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CAIRO: Saudi entrepreneurs have shown prominence and courage in bolstering economic growth through innovation and entrepreneurship.
The Middle East region has witnessed unprecedented growth in the establishment of small and medium enterprises along with the shift toward entrepreneurship with Saudi Arabia setting an example for a blooming startup ecosystem.
Entrepreneurship in the Kingdom and the region has changed significantly throughout the years with founders demonstrating exquisite skills in venture funding, accelerating, and scaling.
In an exclusive interview with Arab News, Saud Alsabhan, vice governor of entrepreneurship at Saudi Arabia’s Small and Medium Enterprises General Authority, also known as Monsha’at, said that the Saudi entrepreneurial ecosystem has developed its own logic.
“Over the past six years, we have seen unprecedented growth in our own entrepreneurial ecosystem, both institutionally and organically. With nearly a million SMEs throughout the country, over 90 percent of adults now see entrepreneurship as the right career move,” he added.
The Saudi government has been supporting private institutions targeting startups to further boost investment and engagement in the ecosystem.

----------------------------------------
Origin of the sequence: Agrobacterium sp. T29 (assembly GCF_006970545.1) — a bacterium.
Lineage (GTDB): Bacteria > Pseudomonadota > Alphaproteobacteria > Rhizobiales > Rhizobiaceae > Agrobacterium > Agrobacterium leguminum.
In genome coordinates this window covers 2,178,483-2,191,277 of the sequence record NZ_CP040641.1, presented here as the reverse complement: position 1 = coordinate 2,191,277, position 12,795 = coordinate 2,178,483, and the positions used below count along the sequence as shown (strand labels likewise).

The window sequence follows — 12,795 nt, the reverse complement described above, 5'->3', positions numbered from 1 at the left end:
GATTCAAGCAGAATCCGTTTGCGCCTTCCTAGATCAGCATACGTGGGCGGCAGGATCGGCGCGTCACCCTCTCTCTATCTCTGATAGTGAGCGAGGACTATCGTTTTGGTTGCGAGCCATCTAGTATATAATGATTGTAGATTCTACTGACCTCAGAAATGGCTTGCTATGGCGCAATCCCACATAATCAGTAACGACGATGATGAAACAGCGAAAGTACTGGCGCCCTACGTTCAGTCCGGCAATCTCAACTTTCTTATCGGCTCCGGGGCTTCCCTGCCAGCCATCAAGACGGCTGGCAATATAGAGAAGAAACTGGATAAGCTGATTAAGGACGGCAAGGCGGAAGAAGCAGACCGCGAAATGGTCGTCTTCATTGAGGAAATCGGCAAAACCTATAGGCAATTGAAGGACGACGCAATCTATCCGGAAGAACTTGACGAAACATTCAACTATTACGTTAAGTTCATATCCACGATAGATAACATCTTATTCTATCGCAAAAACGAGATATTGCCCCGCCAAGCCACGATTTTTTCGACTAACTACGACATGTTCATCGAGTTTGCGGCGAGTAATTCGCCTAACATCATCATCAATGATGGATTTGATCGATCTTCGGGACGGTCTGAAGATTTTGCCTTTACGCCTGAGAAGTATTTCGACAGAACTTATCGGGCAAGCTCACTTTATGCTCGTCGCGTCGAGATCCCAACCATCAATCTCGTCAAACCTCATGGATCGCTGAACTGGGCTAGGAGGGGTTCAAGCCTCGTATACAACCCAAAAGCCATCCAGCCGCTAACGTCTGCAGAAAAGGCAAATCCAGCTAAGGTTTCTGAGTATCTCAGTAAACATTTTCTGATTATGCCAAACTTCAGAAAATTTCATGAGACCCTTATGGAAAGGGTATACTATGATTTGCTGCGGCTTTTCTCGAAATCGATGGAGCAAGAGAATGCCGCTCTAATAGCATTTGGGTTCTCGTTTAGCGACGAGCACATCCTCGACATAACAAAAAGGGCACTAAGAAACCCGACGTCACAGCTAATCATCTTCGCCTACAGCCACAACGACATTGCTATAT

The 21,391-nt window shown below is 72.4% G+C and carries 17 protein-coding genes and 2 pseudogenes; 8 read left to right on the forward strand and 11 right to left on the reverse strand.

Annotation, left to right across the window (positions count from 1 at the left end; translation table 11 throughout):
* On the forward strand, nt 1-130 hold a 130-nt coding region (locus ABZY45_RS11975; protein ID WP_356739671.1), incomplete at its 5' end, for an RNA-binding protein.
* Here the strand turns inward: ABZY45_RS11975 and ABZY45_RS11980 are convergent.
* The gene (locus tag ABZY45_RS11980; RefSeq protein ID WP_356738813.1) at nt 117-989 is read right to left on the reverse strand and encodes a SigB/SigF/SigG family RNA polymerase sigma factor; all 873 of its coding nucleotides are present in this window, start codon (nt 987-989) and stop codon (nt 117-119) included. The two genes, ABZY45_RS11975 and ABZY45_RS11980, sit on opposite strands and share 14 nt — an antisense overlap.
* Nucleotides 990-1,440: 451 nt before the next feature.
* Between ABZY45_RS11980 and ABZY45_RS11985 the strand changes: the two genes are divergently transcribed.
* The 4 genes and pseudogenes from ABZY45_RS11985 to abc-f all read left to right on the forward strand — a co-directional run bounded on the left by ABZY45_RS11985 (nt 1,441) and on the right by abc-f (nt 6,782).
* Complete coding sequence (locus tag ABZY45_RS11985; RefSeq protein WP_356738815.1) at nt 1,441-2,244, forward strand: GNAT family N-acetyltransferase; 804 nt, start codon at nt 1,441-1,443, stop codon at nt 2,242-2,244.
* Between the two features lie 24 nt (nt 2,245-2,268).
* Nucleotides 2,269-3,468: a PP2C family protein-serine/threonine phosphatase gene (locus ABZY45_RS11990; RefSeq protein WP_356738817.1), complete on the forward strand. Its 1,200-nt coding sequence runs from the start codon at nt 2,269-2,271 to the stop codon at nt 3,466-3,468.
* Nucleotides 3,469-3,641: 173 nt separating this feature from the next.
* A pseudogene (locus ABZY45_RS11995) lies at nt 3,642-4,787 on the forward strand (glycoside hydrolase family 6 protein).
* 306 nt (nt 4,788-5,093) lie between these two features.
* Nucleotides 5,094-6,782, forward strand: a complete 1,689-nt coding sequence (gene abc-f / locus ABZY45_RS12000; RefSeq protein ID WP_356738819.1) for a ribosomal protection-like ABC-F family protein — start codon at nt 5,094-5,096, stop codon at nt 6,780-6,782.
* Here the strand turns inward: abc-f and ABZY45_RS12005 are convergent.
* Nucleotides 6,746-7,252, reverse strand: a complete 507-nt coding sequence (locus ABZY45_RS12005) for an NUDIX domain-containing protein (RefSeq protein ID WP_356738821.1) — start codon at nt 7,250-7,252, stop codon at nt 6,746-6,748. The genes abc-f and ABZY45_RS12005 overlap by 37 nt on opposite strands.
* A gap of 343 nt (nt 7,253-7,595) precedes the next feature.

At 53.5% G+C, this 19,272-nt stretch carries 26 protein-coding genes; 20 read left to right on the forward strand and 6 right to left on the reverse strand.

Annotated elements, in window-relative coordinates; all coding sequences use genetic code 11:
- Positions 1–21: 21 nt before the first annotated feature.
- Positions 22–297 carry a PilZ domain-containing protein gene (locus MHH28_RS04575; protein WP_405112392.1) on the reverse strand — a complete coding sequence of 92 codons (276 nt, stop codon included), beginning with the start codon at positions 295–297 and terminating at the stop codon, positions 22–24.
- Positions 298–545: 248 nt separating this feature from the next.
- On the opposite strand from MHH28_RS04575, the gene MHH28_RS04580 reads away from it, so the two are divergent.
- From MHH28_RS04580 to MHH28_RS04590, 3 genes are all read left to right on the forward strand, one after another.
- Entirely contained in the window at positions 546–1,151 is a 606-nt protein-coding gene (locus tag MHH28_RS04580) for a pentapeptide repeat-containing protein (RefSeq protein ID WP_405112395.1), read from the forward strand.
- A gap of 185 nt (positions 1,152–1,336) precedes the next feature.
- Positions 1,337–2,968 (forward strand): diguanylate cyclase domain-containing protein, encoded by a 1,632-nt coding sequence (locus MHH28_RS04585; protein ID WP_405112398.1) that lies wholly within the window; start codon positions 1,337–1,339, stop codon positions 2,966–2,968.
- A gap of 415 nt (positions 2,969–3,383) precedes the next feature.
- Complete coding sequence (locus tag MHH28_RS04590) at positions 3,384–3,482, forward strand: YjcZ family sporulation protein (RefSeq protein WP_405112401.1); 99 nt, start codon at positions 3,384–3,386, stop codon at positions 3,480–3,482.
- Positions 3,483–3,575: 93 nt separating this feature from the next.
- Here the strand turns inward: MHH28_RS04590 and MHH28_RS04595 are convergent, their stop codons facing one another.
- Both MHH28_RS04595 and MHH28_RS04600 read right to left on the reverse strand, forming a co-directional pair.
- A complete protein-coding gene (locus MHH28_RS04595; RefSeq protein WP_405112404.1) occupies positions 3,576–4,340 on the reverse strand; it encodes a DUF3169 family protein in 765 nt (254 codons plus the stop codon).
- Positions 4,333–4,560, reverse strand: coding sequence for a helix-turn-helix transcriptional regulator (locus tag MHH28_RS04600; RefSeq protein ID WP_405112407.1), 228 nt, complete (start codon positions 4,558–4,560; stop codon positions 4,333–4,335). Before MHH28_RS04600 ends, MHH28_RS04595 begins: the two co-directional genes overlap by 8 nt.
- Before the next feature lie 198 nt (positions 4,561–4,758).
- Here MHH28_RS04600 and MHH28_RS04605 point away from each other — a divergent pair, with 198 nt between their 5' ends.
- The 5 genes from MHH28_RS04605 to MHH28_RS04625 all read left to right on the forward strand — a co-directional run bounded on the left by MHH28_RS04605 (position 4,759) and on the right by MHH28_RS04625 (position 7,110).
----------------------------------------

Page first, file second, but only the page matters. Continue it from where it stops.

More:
Alsabhan added that Saudi entrepreneurs are now getting access to lending mechanisms as well as upskilling programs, accelerators, and incubators.
The boost in knowledge and programs has shown significant effects on venture capital investment as Saudi startups raised $980 million in the first three quarters of 2022, an increase of 108 percent compared to 2021, according to a report by Monsha’at.
“Our Monsha’at Academy, for example, has already upskilled over 20,000 trainees in better SME capacities, while our Mazaya platform, which helps SMEs optimize costs, has helped over 48,000 beneficiaries,” Alsabhan explained.
He added that the Kingdom has also witnessed startups that support SMEs like Nawafth, an online consulting services app; Tomoh 2.0, a company that scales SMEs; and Fikra, a platform that drives enterprises to develop better public services.
“Add to this the robust and ambitious funding mechanisms being provided by other institutional actors, and it’s no exaggeration to say there’s never been a better time to be a small and enterprising business in Saudi Arabia,” Alsabhan stated.
Founder of Kuwait’s largest online marketplace 4Sale, Tarek Sakr, told Arab News exclusively that Saudi Arabia has spearheaded the growth of entrepreneurialism in the region but expects a downfall in venture funding in 2023.
“Countries like Saudi Arabia are spearheading the growth of entrepreneurialism in the region, and these are the markets where I see entrepreneurial knowledge in practice — all the way from idea inception to successful exit.”
He added: “Saudi Arabia stands out due to its government and sovereign wealth fund which have developed impressive support schemes for entrepreneurs and systematically encourage new business projects, trying to ease the journey at every turn.”